Spoons: There are two different types of spoon lures used for bass fishing: Jigging spoons and Weedless spoons. Jigging spoons will definitely help you catch a lot of bass in clear areas. Weedless spoons will help to catch bass in grassy areas and will create movement that attracts the bass to strike for a snack.

Getting the Most out of Fishing with Your Kids

Lake Cumberland is a great place to take your family on fishing trips. I came here to learn to fish with my own family when I was a child and I now bring my own kids. I have taught each of my own children how to fish on Lake Cumberland and have listed some of the tips that have helped them to be great little fishers.

Avoid flimsy kid rod and reels: The rods and reels available are cute and seem like they are perfect for kids, but in reality they are not really the best option if your child would really like to catch a fish. They are too flimsy and usually break under the strain of reeling a fish in. A small adult size rod and reel is a perfect option for kids of any size.

Use small hooks for big catches: Hook size will determine what size of fish you catch, so the smaller the hook, the bigger the fish that you will catch. Avoid larger than size 10 (hooks run backwards in size). Fish have a hard time inhaling the bait if the hook is too big and will most likely just nibble at the bait.

Use a lighter line: For kids a 6-pound test line should do the job. A lighter line is great for smaller fish like catfish or muskies, which are also great fish for kids to catch on their own.

Sinkers: Do not forget your sinkers and even bring some extra just to make sure you have enough in case some get lost in the water. Be careful not to make it too heavy because the fish will try to snag the bait and leave rather than get caught. This is a great job for kids that want to help set up their rod and reel.

Bobbers: There are two main types of bobbers that can be used for lake fishing, round and slip bobbers. Slip bobbers are ideal for kids since it actually decreases the amount of line needed therefore less line will need to be reeled in when a fish is caught. This is also a great job for a kiddo to be in charge of. They can be the one in charge of tying on the bobbers for everyone fishing.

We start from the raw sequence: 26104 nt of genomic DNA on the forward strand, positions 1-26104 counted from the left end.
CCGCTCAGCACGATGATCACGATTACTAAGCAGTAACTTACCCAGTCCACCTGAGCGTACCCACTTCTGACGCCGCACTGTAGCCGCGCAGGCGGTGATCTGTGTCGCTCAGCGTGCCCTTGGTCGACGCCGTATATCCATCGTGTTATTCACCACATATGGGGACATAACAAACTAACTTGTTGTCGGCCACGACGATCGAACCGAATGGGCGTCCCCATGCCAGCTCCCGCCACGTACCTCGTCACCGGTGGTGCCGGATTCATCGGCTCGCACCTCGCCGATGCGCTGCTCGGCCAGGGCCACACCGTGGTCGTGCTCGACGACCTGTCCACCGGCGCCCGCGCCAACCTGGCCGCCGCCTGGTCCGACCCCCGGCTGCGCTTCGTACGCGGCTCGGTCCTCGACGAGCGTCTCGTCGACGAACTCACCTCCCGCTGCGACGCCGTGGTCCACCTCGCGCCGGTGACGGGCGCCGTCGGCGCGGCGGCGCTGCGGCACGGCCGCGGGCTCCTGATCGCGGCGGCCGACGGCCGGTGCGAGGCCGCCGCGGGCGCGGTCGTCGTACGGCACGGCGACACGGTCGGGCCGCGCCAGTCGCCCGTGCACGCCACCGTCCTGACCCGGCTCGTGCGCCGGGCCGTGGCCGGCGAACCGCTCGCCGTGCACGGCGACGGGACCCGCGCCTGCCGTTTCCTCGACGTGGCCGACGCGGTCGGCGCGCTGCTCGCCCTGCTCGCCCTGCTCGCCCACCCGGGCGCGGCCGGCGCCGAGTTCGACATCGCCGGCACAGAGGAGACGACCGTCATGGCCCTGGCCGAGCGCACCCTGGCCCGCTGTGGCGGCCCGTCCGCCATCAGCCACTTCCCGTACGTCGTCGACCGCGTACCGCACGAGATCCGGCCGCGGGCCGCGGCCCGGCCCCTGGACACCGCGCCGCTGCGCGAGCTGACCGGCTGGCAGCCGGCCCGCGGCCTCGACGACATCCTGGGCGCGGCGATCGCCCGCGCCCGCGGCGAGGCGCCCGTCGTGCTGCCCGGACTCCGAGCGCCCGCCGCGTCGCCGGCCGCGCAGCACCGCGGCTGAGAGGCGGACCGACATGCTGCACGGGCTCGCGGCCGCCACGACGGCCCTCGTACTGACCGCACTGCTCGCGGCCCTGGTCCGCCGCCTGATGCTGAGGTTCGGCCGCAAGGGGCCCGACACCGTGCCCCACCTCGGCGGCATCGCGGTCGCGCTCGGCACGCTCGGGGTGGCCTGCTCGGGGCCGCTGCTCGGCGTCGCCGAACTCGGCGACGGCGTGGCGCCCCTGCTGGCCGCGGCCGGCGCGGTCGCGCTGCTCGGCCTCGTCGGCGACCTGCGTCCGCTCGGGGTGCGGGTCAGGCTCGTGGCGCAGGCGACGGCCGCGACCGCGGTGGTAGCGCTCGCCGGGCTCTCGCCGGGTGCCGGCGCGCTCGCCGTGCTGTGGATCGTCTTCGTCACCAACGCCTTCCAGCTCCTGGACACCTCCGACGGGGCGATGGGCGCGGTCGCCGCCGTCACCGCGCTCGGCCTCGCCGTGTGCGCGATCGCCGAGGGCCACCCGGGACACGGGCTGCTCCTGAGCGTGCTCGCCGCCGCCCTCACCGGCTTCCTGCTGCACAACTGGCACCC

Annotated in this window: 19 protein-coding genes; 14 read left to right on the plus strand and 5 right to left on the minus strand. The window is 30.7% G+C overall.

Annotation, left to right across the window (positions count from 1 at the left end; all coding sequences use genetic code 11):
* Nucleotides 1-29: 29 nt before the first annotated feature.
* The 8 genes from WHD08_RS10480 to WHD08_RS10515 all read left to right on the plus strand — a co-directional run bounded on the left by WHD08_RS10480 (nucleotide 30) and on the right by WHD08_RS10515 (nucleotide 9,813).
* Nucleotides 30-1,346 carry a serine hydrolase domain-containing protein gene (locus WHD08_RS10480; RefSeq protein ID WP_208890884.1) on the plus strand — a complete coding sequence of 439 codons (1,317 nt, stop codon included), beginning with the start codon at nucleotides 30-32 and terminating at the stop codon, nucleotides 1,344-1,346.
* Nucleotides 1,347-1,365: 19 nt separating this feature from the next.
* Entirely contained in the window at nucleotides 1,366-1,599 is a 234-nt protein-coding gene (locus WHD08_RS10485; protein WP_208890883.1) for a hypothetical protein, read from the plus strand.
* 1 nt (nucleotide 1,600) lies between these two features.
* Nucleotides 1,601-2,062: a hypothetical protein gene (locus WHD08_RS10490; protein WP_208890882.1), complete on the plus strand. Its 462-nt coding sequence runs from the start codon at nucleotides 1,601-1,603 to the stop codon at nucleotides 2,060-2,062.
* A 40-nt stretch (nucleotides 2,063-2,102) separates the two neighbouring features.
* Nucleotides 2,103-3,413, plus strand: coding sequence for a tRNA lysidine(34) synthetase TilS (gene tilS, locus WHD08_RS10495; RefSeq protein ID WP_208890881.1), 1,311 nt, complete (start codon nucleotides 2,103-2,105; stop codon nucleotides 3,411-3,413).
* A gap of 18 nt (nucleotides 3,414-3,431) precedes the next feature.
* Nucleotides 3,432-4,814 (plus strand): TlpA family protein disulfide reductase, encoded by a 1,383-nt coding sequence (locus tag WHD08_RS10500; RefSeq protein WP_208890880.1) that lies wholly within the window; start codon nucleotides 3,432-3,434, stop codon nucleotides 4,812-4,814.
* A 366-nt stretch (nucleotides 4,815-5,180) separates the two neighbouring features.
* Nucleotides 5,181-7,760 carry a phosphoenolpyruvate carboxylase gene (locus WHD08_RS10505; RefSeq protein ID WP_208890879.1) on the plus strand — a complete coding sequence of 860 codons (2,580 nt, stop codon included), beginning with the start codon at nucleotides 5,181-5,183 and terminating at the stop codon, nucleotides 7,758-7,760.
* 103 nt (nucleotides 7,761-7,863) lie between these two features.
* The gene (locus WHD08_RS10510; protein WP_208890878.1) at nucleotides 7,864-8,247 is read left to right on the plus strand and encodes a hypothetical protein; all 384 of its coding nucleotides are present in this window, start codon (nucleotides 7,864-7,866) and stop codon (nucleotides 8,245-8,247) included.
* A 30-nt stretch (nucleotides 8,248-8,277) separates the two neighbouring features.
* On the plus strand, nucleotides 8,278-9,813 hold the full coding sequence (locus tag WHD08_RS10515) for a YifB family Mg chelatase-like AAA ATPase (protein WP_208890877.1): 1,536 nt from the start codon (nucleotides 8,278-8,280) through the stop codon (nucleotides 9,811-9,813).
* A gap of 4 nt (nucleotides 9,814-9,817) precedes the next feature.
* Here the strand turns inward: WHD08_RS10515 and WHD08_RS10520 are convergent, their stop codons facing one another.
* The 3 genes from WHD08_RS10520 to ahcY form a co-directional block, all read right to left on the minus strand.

Worms and other forms of bait: You can really use any bait that you want, but some things to keep on mind are what you are fishing for and how big your hook is. It is a good idea to keep the bait as close to the size of your child’s hook as possible so that the fish do not try to take the bait and run. You can use rubber worms, but live bait is the best way to help your child catch a few fish. There are many different types of live bait that you can use: worms, moths or crickets are great for fishing on Lake Cumberland.

Family Boating

I began taking trips with my family when I was about four to Lake Cumberland in Kentucky every summer. We love the outdoors. It just makes us feel healthier. When we spend time outdoors, it makes us old folks look and feel younger; sometimes I swear I can see the bags under my eyes get smaller. I have been fishing there ever since and love to pass on the knowledge I have gained over the years. I figured I would whip up a little something to help families enjoy their time on Lake Cumberland with their kids. Fishing and boating with your family is a great way to make great memories, get outdoors and even a great way for your kids to learn.

Keep them involved: Kids love to feel like they are included and even more so when what they are doing is considered a “grown up” job. Keep them involved in your boating and fishing trip by giving them age friendly tasks and by allowing them to participate as much as possible. Allow them to be in charge of the bait or to be the official bobber liner, anything that you feel will keep them engaged in the experience.